Understanding your target audience and what platform they are consuming is essential for campaign success on social media. You wouldn’t place a story for an upmarket Whiskey client in Teen Vogue… So why are so many of us using the wrong social media platforms to share messages? TikTok, the new kid on the block, might be the fastest growing channel right now, but it does have a very young core demographic still. On the channel, 32.5% of its US users are aged 10 to 19 years old. That is not to say other age groups are on the platform (spoiler: they are), but it is worth considering whether the channel is going to reach enough of your desired consumers before investing in it.

On top of this, the content you create, co-create, or curate needs to be adapted for each channel for maximum impact. Where Instagram favours pictures and videos, successful Linkedin content is often text heavy, or allows you to link to a longer form blog style-pieces. Twitter’s famous 280 character limit means your message needs to be snappy. Videos longer than 10 minutes thrive on YouTube, where TikTok favours 15 second videos. These different styles mean that you have to amend your story for each channel, and think about how best to get across key messages.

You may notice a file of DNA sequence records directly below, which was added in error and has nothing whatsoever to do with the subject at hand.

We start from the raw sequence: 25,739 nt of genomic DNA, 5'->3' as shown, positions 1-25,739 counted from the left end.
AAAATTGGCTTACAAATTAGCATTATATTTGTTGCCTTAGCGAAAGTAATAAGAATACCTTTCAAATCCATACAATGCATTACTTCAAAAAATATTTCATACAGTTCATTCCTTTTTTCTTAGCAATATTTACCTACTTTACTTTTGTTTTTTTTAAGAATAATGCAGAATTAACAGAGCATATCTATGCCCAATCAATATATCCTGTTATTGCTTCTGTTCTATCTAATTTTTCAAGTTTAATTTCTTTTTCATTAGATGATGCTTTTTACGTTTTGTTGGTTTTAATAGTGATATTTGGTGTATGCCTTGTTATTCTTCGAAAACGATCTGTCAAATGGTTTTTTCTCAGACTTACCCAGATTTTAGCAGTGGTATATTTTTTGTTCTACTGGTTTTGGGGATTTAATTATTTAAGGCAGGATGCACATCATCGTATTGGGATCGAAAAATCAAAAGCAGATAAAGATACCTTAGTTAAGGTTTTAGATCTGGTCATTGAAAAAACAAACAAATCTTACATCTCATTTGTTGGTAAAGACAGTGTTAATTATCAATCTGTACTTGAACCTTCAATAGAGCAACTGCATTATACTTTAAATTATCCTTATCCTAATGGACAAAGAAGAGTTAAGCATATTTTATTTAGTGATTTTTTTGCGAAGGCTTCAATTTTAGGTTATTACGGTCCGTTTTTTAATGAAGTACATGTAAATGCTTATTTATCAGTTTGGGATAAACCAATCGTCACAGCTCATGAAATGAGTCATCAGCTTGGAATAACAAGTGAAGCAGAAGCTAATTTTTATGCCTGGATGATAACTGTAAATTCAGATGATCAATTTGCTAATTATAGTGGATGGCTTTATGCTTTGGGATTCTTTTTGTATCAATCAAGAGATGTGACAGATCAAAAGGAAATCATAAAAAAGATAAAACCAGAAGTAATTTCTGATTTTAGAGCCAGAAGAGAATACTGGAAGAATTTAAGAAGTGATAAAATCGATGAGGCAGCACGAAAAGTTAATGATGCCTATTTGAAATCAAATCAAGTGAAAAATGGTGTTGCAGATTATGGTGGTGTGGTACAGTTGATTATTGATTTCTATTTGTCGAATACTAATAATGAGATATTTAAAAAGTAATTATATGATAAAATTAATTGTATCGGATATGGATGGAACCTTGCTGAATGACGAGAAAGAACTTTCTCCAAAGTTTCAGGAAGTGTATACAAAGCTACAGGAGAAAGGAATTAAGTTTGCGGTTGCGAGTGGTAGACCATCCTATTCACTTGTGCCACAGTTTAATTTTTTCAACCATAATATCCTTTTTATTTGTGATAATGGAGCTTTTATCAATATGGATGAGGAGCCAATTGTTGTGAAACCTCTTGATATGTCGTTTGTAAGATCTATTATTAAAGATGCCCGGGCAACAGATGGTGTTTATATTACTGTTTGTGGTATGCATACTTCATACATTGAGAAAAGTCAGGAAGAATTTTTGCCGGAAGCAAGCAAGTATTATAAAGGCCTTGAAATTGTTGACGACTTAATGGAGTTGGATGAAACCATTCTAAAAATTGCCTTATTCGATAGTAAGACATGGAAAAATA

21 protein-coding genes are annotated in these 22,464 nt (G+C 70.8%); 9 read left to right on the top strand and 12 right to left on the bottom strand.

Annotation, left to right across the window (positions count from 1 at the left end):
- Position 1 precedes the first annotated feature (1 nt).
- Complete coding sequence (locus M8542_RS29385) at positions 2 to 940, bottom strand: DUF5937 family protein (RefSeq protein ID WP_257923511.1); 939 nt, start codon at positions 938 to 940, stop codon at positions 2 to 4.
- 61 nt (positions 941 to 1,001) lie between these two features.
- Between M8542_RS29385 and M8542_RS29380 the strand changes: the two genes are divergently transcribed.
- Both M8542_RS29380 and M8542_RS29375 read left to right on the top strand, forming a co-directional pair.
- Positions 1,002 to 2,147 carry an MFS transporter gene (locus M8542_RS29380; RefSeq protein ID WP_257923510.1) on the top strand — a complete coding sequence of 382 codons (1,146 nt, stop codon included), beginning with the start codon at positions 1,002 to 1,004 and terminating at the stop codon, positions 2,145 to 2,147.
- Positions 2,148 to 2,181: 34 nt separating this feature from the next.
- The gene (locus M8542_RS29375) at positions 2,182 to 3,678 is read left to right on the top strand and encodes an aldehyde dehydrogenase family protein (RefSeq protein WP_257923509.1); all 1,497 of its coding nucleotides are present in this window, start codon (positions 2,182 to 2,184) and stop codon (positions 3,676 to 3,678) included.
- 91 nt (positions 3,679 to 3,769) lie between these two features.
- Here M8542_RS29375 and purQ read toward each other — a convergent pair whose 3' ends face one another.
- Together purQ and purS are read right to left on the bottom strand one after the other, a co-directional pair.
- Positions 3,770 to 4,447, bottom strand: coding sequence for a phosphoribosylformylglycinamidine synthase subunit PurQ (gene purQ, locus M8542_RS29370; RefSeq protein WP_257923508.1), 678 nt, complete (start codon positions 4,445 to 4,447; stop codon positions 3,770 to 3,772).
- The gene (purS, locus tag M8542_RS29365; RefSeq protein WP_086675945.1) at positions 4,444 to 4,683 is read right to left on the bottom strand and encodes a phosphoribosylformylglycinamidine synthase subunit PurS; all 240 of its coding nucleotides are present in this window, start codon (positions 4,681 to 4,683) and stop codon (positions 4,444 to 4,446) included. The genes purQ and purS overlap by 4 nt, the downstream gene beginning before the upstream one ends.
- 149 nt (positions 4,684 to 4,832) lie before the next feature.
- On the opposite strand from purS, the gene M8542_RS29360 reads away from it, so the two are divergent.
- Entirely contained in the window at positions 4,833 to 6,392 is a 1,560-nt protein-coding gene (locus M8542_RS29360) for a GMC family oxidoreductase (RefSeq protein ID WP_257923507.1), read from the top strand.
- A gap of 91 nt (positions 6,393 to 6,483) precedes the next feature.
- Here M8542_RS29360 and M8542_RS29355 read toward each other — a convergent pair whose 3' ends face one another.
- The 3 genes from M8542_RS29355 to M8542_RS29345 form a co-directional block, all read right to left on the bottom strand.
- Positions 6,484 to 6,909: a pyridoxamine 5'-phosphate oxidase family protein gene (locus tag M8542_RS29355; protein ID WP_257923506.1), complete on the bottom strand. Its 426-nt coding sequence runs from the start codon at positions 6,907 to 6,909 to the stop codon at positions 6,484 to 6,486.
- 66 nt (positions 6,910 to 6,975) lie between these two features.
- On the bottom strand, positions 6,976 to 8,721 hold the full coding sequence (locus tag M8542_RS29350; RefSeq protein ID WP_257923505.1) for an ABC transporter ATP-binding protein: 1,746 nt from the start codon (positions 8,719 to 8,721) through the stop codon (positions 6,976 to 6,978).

Watch out for Filter Bubbles

Recent developments in artificial intelligence and machine learning online have given rise to super-smart algorithms on social media channels. This greatly affects who, when, and how audiences see your content. We all must be conscious of the development of what Eli Pariser[1] has coined ‘Filter Bubbles’.

The over-tailoring of our news feeds means that we are increasingly only being shown content that we’re likely to engage with, based on previous habits.